An Historical Relation of the Island Ceylon in the East Indies eBook

This eBook from the Gutenberg Project consists of approximately 438 pages of information about An Historical Relation of the Island Ceylon in the East Indies.

[Their Charm to find out a Thief.] When a Robbery is committed to find the Thief, they Charm a Coker-nut, which is done by certain words, and any one can do it, that can but utter the Charm words.  Then they thrust a stick into it, and set it either at the Door or hole the Thief went out at.  Then one holds the stick with the Nut at the end of it, and the Nut pursues and follows in the Tract that the Thief went.  All the way it is going they still continue Charming, and flinging the Blossoms of the Betel-nut-Tree upon it.  And at last it will lead to the house or place where the Thief is, and run upon his Feet.  This Nut will sometimes go winding hither and thither, and sometimes will stand still.  Then they follow their Charms, strewing on Blossoms, and that sets it forward again.  This is not enough to find the Thief guilty; but if they intend to prosecute the Man upon this Discovery, the Charmer must swear against him point blank:  which he sometimes will do upon the Confidence of the Truth of his Charm.  And the supposed Thief must either Swear or be Condemned.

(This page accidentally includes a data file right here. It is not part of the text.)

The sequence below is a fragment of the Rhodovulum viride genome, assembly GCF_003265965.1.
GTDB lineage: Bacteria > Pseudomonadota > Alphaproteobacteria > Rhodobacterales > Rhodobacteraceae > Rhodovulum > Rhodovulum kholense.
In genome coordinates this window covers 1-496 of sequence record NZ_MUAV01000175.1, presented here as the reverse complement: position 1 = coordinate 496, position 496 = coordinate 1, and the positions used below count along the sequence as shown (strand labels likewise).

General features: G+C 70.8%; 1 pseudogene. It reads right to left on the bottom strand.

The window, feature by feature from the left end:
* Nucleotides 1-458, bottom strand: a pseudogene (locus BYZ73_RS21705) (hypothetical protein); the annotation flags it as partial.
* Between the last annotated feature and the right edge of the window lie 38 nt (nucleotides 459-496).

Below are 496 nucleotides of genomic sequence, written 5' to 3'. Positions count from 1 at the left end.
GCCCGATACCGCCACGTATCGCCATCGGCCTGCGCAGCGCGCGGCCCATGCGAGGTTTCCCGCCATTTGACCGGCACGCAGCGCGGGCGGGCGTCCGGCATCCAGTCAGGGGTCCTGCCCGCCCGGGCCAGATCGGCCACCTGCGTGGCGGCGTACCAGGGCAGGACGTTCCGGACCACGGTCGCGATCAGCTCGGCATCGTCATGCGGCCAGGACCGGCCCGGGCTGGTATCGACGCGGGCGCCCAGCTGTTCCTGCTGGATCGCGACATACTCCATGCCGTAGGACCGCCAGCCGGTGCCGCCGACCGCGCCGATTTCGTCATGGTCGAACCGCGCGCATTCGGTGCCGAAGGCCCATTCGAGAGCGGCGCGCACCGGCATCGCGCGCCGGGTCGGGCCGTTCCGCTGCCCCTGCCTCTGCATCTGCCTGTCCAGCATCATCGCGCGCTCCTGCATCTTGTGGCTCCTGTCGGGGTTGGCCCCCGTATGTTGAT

[The way to dissolve this Charm.] Oftentimes Men of courage and metal, will get Clubs, and beat away the Charmer, and all his Company, and by this means put all to an end.  If the Thief has the wit to lay his tail by the way, the Coker-nut when it comes thither will stop and run round about it, but go no further.  I doubting the truth hereof, once took the stick, and held it my self, when they were upon this Business, but it moved not forward while I held it in my hand, tho they strewed their Flowers, and used their mutterings to provoke it.  But afterwards when another took it, it went forward.  I doubted whether they did not guide it with their hand, but they assured me it guided their hand.

[Inscriptions upon Rocks.] Here are some antient writings engraven upon Rocks which poseth all that see them.  There are divers great Rocks in divers parts in Cande Uda, and in the Northern Parts.  These Rocks are cut deep with great Letters for the space of some yards, so deep that they may last to the worlds end.  Nobody can read them or make any thing of them.  I have asked Malabars, Gentuses, as well as Chingulays and Moors, but none of them understood them.  You walk over some of them.  There is an antient Temple Goddiladenni in Tattanour stands by one place where there are of these Letters.  They are probably in memorial of something, but of what we must leave to learned men to spend their conjectures.

CHAP.  XI.

Of their Sickness, Death and Burial.

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An Historical Relation of the Island Ceylon in the East Indies from Project Gutenberg. Public domain.
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